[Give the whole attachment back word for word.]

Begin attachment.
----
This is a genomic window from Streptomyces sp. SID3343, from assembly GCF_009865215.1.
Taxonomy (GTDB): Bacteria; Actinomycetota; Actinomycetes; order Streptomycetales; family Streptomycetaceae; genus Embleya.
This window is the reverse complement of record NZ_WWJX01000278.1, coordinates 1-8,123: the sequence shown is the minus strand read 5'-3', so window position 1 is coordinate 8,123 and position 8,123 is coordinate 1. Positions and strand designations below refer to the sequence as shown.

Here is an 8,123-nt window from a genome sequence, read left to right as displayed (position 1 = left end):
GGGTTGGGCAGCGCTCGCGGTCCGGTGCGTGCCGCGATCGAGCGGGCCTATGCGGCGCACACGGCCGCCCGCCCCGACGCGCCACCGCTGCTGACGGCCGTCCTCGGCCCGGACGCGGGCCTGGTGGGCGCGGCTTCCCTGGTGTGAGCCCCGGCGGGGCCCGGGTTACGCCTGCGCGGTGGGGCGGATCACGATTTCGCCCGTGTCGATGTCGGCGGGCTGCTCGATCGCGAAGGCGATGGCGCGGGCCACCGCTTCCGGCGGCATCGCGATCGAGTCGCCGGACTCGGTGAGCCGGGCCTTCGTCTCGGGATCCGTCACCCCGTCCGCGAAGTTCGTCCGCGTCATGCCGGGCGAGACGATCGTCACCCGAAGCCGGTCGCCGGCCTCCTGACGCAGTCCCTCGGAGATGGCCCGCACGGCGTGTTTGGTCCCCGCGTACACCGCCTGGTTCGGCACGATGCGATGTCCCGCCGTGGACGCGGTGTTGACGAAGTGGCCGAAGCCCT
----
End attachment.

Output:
This is a genomic window from Streptomyces sp. SID3343, from assembly GCF_009865215.1.
Taxonomy (GTDB): Bacteria; Actinomycetota; Actinomycetes; order Streptomycetales; family Streptomycetaceae; genus Embleya.
This window is the reverse complement of record NZ_WWJX01000278.1, coordinates 1-8,123: the sequence shown is the minus strand read 5'-3', so window position 1 is coordinate 8,123 and position 8,123 is coordinate 1. Positions and strand designations below refer to the sequence as shown.

Here is an 8,123-nt window from a genome sequence, read left to right as displayed (position 1 = left end):
GGGTTGGGCAGCGCTCGCGGTCCGGTGCGTGCCGCGATCGAGCGGGCCTATGCGGCGCACACGGCCGCCCGCCCCGACGCGCCACCGCTGCTGACGGCCGTCCTCGGCCCGGACGCGGGCCTGGTGGGCGCGGCTTCCCTGGTGTGAGCCCCGGCGGGGCCCGGGTTACGCCTGCGCGGTGGGGCGGATCACGATTTCGCCCGTGTCGATGTCGGCGGGCTGCTCGATCGCGAAGGCGATGGCGCGGGCCACCGCTTCCGGCGGCATCGCGATCGAGTCGCCGGACTCGGTGAGCCGGGCCTTCGTCTCGGGATCCGTCACCCCGTCCGCGAAGTTCGTCCGCGTCATGCCGGGCGAGACGATCGTCACCCGAAGCCGGTCGCCGGCCTCCTGACGCAGTCCCTCGGAGATGGCCCGCACGGCGTGTTTGGTCCCCGCGTACACCGCCTGGTTCGGCACGATGCGATGTCCCGCCGTGGACGCGGTGTTGACGAAGTGGCCGAAGCCCT